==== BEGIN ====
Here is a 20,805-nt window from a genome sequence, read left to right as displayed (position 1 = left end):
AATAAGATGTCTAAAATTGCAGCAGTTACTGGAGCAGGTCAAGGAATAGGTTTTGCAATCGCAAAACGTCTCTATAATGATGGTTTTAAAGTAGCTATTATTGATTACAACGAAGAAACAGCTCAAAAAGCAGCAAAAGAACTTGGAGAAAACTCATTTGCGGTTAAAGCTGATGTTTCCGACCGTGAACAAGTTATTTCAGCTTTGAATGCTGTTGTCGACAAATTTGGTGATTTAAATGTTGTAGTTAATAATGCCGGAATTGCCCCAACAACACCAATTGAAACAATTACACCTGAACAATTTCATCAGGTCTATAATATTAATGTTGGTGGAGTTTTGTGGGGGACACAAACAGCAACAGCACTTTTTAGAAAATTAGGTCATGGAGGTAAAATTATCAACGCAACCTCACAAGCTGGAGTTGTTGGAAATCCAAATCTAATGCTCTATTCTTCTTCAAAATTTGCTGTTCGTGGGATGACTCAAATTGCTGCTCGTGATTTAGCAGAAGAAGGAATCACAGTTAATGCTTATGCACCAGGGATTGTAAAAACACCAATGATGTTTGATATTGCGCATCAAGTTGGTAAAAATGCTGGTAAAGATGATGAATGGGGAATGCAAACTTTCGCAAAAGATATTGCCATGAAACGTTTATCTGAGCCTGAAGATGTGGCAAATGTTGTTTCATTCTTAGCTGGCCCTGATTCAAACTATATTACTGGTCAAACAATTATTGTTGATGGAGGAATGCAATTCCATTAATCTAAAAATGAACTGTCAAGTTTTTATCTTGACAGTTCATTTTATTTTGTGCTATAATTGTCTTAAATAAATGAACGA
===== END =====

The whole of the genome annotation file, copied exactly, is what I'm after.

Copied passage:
Here is a 20,805-nt window from a genome sequence, read left to right as displayed (position 1 = left end):
AATAAGATGTCTAAAATTGCAGCAGTTACTGGAGCAGGTCAAGGAATAGGTTTTGCAATCGCAAAACGTCTCTATAATGATGGTTTTAAAGTAGCTATTATTGATTACAACGAAGAAACAGCTCAAAAAGCAGCAAAAGAACTTGGAGAAAACTCATTTGCGGTTAAAGCTGATGTTTCCGACCGTGAACAAGTTATTTCAGCTTTGAATGCTGTTGTCGACAAATTTGGTGATTTAAATGTTGTAGTTAATAATGCCGGAATTGCCCCAACAACACCAATTGAAACAATTACACCTGAACAATTTCATCAGGTCTATAATATTAATGTTGGTGGAGTTTTGTGGGGGACACAAACAGCAACAGCACTTTTTAGAAAATTAGGTCATGGAGGTAAAATTATCAACGCAACCTCACAAGCTGGAGTTGTTGGAAATCCAAATCTAATGCTCTATTCTTCTTCAAAATTTGCTGTTCGTGGGATGACTCAAATTGCTGCTCGTGATTTAGCAGAAGAAGGAATCACAGTTAATGCTTATGCACCAGGGATTGTAAAAACACCAATGATGTTTGATATTGCGCATCAAGTTGGTAAAAATGCTGGTAAAGATGATGAATGGGGAATGCAAACTTTCGCAAAAGATATTGCCATGAAACGTTTATCTGAGCCTGAAGATGTGGCAAATGTTGTTTCATTCTTAGCTGGCCCTGATTCAAACTATATTACTGGTCAAACAATTATTGTTGATGGAGGAATGCAATTCCATTAATCTAAAAATGAACTGTCAAGTTTTTATCTTGACAGTTCATTTTATTTTGTGCTATAATTGTCTTAAATAAATGAACGA